Let me start by saying that I have no particular religious axe to grind. I was raised a Catholic but consider all religions to be equally nonsensical. The very thought that human beings can possibly understand creation, the universe and (most of all) the afterlife is laughable. As such, the purpose of this section of the blog will be to shine some light on the particularly ludicrous aspects of some of the world's major religions. Hopefully I can do this without ending up with a death threat hanging over my head!
I'll begin with the "Urim and Thummim" for two reasons:
- Probably less than .01% of Americans have any idea what this phrase refers to. I, myself, had no idea of it's true origin until I began researching this blog entry.
- The candidacy of Mitt Romney for President of the United States has put the Mormon religion (officially known as The Church of Jesus Christ of Latter-day Saints) into the spotlight. Its sacred text, the Book of Mormon, was revealed to Joseph Smith, the founder of this religion, using a device he called a "Urim and Thummim". To understand any religion it's probably worthwhile to take a glimpse at what it's based upon.
As background, the phrase "Urim and Thummin" appears a number of times in the Old Testament (Exodus 28:30; Leviticus 8:8; Ezra 2:63; Nehemiah 7:65; Deuteronomy 33:8; Numbers 27:21; 1 Samuel 28:6) and refers to an object that allowed Jewish high priests to communicate with God in order to obtain a "yes/no" answer to a particular question. It's unclear what the biblical "Urim and Thummin" looked like, but many scholars believe that they were two stones or dice of some kind that were carried within the high priest's breastplate. If you're interested in greater detail, this site provides what appears to be a fairly scholarly analysis.
By all objective accounts, the Book of Mormon was translated by Joseph Smith from a set of golden plates that were loaned to him by the Angel Moroni. The Angel also provided Smith with an object that he called the "Urim and Thummim". This provided Smith with much more than a "yes/no" answer to a question: it allowed him to actually translate the otherwise undecipherable contents of the golden plates. The following quote from Joseph Smith's mother, Lucy Smith, describes what these objects looked like:
"I have myself seen and handled the golden plates; they are about eight inches long, and six wide; some of them are sealed together and are not to be opened, and some of them are loose ... I have seen and felt also the Urim and Thummim. They resemble two large bright diamonds set in a bow like a pair of spectacles. My son puts these over his eyes when he reads unknown languages, and they enable him to interpret them in English."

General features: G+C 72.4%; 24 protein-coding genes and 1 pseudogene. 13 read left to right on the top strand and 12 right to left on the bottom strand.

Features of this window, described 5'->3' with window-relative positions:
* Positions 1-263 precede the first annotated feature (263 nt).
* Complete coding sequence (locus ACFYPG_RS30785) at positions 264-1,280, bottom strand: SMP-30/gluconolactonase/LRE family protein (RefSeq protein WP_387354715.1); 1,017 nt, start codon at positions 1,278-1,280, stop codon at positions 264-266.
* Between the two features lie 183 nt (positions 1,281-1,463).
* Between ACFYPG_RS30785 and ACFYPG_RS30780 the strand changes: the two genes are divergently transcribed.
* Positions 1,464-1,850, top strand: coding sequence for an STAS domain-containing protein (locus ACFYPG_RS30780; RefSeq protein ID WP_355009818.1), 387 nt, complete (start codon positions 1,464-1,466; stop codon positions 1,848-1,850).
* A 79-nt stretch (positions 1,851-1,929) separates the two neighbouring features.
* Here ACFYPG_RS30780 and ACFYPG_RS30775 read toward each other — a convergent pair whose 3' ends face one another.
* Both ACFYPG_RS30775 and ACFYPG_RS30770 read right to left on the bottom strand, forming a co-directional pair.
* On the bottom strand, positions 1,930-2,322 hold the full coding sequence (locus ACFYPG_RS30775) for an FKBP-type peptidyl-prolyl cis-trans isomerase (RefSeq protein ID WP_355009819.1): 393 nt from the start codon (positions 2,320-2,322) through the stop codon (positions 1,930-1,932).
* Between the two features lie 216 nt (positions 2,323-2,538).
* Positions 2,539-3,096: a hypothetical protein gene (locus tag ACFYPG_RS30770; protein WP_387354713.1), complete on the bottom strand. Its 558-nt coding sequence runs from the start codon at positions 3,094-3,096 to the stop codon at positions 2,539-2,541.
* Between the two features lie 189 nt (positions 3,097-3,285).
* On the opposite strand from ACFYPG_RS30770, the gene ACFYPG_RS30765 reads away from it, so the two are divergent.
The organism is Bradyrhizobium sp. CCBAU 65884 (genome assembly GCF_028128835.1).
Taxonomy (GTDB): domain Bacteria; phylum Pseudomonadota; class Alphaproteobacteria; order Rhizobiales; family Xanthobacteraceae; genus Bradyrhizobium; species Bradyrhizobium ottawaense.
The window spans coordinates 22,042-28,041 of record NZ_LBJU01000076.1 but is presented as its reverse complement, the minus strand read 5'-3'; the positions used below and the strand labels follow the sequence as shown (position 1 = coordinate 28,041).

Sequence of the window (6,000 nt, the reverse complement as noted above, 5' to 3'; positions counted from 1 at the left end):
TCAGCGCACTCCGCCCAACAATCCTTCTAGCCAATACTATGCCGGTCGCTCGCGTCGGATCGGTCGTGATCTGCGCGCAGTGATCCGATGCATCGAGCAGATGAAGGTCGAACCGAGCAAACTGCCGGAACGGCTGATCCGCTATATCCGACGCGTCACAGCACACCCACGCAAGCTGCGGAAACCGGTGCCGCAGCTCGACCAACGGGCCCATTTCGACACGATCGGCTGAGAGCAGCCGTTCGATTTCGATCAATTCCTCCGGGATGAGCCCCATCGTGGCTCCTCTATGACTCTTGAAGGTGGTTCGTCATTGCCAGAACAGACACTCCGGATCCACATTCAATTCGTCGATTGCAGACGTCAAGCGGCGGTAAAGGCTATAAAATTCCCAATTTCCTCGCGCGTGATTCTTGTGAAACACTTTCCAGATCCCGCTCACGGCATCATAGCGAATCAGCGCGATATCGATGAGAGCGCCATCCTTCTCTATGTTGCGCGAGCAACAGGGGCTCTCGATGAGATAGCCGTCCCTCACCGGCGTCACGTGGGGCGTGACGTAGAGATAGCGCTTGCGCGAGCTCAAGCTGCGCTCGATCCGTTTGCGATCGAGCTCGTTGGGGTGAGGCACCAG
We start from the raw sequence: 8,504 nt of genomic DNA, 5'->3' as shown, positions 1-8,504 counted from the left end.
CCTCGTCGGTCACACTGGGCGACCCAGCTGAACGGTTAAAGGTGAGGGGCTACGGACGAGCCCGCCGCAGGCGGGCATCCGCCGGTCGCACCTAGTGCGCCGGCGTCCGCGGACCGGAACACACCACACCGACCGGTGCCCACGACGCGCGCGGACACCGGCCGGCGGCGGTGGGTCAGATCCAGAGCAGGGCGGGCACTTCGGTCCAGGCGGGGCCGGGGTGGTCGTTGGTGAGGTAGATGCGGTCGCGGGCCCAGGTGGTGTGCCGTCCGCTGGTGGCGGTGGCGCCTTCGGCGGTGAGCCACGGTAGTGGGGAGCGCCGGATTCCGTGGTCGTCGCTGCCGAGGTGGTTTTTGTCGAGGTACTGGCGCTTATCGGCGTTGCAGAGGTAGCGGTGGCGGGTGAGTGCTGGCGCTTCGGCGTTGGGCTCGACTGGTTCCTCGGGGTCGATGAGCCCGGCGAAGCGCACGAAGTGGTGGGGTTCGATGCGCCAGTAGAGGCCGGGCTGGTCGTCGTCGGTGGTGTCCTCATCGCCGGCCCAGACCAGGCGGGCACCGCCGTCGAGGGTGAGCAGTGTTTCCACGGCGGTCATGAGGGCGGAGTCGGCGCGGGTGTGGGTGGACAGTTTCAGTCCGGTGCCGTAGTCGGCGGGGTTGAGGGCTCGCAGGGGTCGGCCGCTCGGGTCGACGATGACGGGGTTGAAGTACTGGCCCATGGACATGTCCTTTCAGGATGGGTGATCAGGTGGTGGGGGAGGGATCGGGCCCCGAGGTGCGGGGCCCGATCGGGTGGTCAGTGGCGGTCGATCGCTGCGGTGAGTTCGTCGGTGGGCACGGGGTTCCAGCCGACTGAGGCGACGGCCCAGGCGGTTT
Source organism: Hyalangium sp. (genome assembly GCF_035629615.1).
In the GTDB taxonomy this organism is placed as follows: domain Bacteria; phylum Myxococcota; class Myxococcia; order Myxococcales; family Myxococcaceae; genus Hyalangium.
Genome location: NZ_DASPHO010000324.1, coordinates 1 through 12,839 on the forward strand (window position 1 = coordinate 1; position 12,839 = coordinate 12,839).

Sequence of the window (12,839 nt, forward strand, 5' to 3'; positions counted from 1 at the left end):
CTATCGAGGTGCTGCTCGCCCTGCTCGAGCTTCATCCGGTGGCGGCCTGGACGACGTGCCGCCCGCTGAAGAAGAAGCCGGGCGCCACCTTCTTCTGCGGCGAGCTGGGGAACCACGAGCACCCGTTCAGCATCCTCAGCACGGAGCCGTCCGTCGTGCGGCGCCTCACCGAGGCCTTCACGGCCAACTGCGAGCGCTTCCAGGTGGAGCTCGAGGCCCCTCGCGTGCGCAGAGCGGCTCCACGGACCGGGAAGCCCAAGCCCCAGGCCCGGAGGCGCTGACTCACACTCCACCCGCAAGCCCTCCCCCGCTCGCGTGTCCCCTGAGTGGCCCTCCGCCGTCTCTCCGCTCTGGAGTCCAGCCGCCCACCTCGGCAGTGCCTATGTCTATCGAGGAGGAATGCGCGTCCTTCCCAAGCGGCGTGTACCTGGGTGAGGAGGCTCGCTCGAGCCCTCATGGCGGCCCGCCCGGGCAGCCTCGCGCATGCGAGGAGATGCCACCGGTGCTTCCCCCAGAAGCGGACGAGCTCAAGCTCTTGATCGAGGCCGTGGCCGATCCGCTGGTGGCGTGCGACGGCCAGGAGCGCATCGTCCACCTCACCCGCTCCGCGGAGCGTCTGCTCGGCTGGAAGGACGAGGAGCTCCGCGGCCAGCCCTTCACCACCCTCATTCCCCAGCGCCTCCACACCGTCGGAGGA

Additional accounts indicate that these spectacles were attached to a golden breastplate which Joseph would wear when translating the golden tablets. Later, for a variety of reasons best described in "The Mormon People" by Matthew Bowman or "Under the Banner of Heaven" by Jon Krakauer, Smith stopped using the "Urim and Thummim" to translate the golden plates. Instead, he began using something called a "seer stone", a rock which he had found years earlier and had been using to search for silver or to help his neighbors find lost objects. His use of this seer stone in the translation process is best described by David Whitmer, one of the Three Witnesses of the Mormon movement:
"[He] put the seer stone into a hat, and put his face in the hat, drawing it closely around his face to exclude the light; and in the darkness the spiritual light would shine. A piece of something resembling parchment would appear, and on that appeared the writing. One character at a time would appear, and under it was the interpretation in English. Brother Joseph would read off the English to Oliver Cowdery, who was his principal scribe, and when it was written down and repeated to Brother Joseph to see if it was correct, then it would disappear, and another character with the interpretation would appear. Thus the Book of Mormon was translated by the gift and power of God, and not by any power of man."
The resulting translation is the most sacred text of the Mormon religion, containing what they believe to be the writings of ancient prophets who lived on the American continent from approximately 2200BC to 421AD. Per Church teaching regarding this text, "a man would get nearer to God by abiding by its precepts, than any other book."
Although all of this may appear laughable, there are now approximately 14 million Mormons in the world today, almost half of whom reside in the United States. Some of the more notable personalities identified as Mormons include Jack Anderson (Pulitzer Prize winning columnist), Orson Scott Card (novelist), Glenn Beck (TV personality), Gladys Knight (singer), Harry Reid (Senate Majority Leader), Eldridge Cleaver (political activist), Stephanie Meyer (author of the "Twilight" series), and Bill Marriott (Chairman of the Board of Marriott International). If I had a chance to speak with any one of these people (indeed, if I had the chance to question Mitt Romney at a Town Hall debate!) I would ask, "Do you actually believe that the Book of Mormon is the divine word of God as translated by Joseph Smith?" There is only one possible answer to that question if you claim to have the intelligence and common sense necessary to be President of the United States. Consult your "Urim and Thummim" if you wish, but reply "No!".